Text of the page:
Nature is always cast as the victim in the climate change drama. But what if nature could be the superhero?
We have vastly underestimated the potential for nature to fight climate change, when combined with better stewardship and restoration. New research from Nature Conservancy scientists and their partners indicates that nature can provide 37 percent of the emissions reductions needed to hold global warming below 2 degrees Celsius by 2030. And it can do so in a cost-effective manner that enhances other economic benefits from natural systems, too.
Tipping the Carbon Scale
Carbon dioxide didn’t used to be a problem — but we’ve made it one. The vast majority of the global carbon cycle is driven by nature. A tree falls, and as it decays some of its carbon atoms dissolve into the atmosphere. Some rain down upon the ocean and sink to its depths, where they’re compressed into sediment and rock, while others fall on land and are locked up again in vegetation. Despite the myriad pathways those atoms take, it’s a system in balance, with carbon flowing to and from the atmosphere in roughly equal amounts. Until you factor humans into the equation.
“Humans only impact a small portion of this ebb and flow of carbon each year, but the problem is that we only influence it in one direction,” says Bronson Griscom, the director of forest carbon science at The Nature Conservancy. Human activities have created a 40 percent increase in carbon dioxide in the air since the industrial revolution. While that number is just a small portion of the overall carbon cycle, it’s more than enough to tip the scales in the wrong direction.
The culprits aren’t just our coal factories, cars, or rampant consumption. Human damage to nature — whether from deforestation, or agriculture, or development — creates about 25 percent of all human greenhouse gas emissions. But rather than just playing the victim, nature can provide a massive solution.
“Not only can we stop damaging nature, but we can also restore, it, too,” says Griscom. “And when you put the two together, you get powerful and natural solutions to climate change.”
Natural Solutions to Fight Climate Change
Griscom and a team of global scientists set out to create the most comprehensive to-date assessment of nature’s potential to mitigate climate. Building on a large body of existing research, they divided natural carbon sinks into 20 different pathways and then calculated both their potential for emissions reductions and the associated costs. The pathways grouped into three larger units: forests, wetlands, and agricultural lands / grasslands. Unlike some previous estimates, the researchers constrained these calculations by accounting for the inevitable demands on nature for fuel, food, and fiber.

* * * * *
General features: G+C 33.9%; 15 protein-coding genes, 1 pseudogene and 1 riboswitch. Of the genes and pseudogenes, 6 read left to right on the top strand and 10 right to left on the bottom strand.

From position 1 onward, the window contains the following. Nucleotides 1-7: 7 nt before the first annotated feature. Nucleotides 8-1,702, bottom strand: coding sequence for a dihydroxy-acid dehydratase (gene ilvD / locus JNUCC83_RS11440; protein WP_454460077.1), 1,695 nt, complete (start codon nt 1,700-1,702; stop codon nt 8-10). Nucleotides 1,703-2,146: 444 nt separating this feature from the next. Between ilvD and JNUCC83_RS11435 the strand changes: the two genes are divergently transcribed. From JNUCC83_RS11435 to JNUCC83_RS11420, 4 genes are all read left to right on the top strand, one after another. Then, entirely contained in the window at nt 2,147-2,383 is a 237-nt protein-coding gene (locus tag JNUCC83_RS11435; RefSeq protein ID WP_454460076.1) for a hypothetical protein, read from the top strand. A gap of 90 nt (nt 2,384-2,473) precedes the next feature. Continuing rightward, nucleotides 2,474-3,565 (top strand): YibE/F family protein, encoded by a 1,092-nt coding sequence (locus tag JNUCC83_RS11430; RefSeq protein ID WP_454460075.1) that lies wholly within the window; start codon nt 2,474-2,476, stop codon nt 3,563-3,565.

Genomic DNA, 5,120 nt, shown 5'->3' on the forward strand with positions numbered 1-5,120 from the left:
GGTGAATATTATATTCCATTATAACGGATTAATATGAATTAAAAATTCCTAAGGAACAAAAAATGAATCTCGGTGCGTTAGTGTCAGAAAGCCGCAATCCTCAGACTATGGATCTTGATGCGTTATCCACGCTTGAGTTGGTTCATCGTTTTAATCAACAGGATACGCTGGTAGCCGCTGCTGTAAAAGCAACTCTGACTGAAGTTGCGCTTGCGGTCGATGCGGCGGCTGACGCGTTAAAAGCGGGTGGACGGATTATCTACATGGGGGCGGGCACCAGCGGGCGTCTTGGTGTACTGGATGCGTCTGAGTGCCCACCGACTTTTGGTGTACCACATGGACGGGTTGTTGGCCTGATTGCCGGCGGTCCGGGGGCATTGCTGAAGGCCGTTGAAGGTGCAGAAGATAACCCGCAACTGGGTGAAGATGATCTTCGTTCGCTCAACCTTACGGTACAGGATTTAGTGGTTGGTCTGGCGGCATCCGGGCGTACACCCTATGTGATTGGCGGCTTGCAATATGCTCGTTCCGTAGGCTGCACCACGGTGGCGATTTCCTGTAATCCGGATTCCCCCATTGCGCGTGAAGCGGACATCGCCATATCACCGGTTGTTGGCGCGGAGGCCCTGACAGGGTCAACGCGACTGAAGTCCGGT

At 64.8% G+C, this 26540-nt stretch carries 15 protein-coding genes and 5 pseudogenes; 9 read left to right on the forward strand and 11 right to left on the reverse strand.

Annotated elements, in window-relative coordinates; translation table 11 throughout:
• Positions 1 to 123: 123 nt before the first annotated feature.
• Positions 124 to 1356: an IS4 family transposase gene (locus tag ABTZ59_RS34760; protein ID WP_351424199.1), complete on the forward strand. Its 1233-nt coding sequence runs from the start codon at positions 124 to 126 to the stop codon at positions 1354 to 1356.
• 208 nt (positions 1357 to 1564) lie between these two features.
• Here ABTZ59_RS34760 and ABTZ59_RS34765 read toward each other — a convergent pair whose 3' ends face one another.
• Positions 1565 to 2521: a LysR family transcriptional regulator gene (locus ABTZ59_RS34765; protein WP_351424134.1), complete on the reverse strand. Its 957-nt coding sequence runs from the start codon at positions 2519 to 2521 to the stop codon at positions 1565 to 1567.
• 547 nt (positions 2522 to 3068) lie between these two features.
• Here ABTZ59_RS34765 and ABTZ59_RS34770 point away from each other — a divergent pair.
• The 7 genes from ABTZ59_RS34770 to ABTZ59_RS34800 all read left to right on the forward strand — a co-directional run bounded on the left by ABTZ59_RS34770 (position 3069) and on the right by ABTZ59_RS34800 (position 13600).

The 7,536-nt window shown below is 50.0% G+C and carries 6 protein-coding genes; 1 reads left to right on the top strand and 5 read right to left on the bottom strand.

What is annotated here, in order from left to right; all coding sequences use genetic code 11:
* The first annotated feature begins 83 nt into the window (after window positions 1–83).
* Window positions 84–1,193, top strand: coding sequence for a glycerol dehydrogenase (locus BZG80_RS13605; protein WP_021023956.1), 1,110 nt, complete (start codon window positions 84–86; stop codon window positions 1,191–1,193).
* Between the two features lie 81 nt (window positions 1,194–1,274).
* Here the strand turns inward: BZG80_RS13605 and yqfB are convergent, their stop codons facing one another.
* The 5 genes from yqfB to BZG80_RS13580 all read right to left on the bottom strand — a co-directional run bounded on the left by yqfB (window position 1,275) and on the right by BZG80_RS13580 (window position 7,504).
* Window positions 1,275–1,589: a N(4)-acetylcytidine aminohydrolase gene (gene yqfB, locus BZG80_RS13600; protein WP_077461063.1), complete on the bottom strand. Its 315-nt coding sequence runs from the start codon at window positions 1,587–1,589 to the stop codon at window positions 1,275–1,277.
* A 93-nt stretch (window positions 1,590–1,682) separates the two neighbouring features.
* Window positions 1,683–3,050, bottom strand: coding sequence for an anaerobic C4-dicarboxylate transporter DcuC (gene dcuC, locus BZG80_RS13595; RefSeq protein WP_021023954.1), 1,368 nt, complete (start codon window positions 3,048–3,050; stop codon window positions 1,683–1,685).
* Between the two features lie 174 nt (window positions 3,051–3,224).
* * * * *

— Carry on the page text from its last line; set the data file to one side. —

Their results, published recently in Proceedings of the National Academy of Sciences, showed that investment in these 20 natural mitigation pathways can reduce emissions by 11.3 billion tonnes of CO2 per year in a cost effective manner. That accounts for 37 percent of the emissions reductions needed to hold global warming below 2 degrees Celsius by 2030 — the benchmark outlined in the 2010 Paris Agreement.
And if you ignored cost-effectiveness, these 20 pathways have a maximum mitigation potential of 23.8 billion tonnes per year. Griscom says that this figure is more than 30 percent higher than previous estimates, both constrained and unconstrained, because this research filled gaps and included more natural pathways than prior syntheses.
Amongst the 20 natural climate solutions, forests rise to the top. “The three pathways with the greatest potential are reforestation, avoided deforestation, and improved forest management,” says Griscom. Together, those three pathways contribute more than 60 percent of the cost-effective nature-based mitigation needed to keep warming below 2 °C by 2030. These forestry pathways are also attractive because of existing regulatory frameworks and the possibility of quick implementation without changes to land tenure.
In the group of agricultural and grassland pathways nutrient management stands out for its low-cost emissions reductions and other benefits. “Reducing and optimizing the application of fertilizers to croplands can avoid a lot of unnecessary nitrogen emissions,” says Griscom. It can also save farmers money, improve crop yields in cases where farmers are over-fertilizing, and greatly benefit biodiversity in freshwater ecosystems. Bronson also says that grazing pathways are key particularly because they can free up land for reforestation.
Another standout is avoided destruction of wetlands. “They aren’t as extensive as forests or agricultural lands, but they’re the most carbon-dense systems on earth,” says Griscom. Wetlands — including mangroves, marshes and peatlands — also provide a multitude of high-value ecosystem services, including filtering water and buffering storm surges.
Many of the 20 pathways have similar ecosystem service benefits. While the researchers did not incorporate the economic value of additional ecosystem services into their cost calculations, they did review the literature and document the additional benefits provided by each of the 20 pathways. (See figure above.)
Griscom and his colleagues hope that their work will provide nations a straightforward, reliable, and cost-effective set of options to reduce their emissions reductions targets.
“What we are confronting right now is that even really aggressive efforts to reduce emissions will not be enough,” says Griscom. “We also need to reverse our emissions, and it turns out that good old photosynthesis is the most inexpensive and reliable way to suck carbon out of the atmosphere and store it.” And unlike nascent technologies, like carbon capture and storage, nature doesn’t need decades before it becomes cost-effective at scale.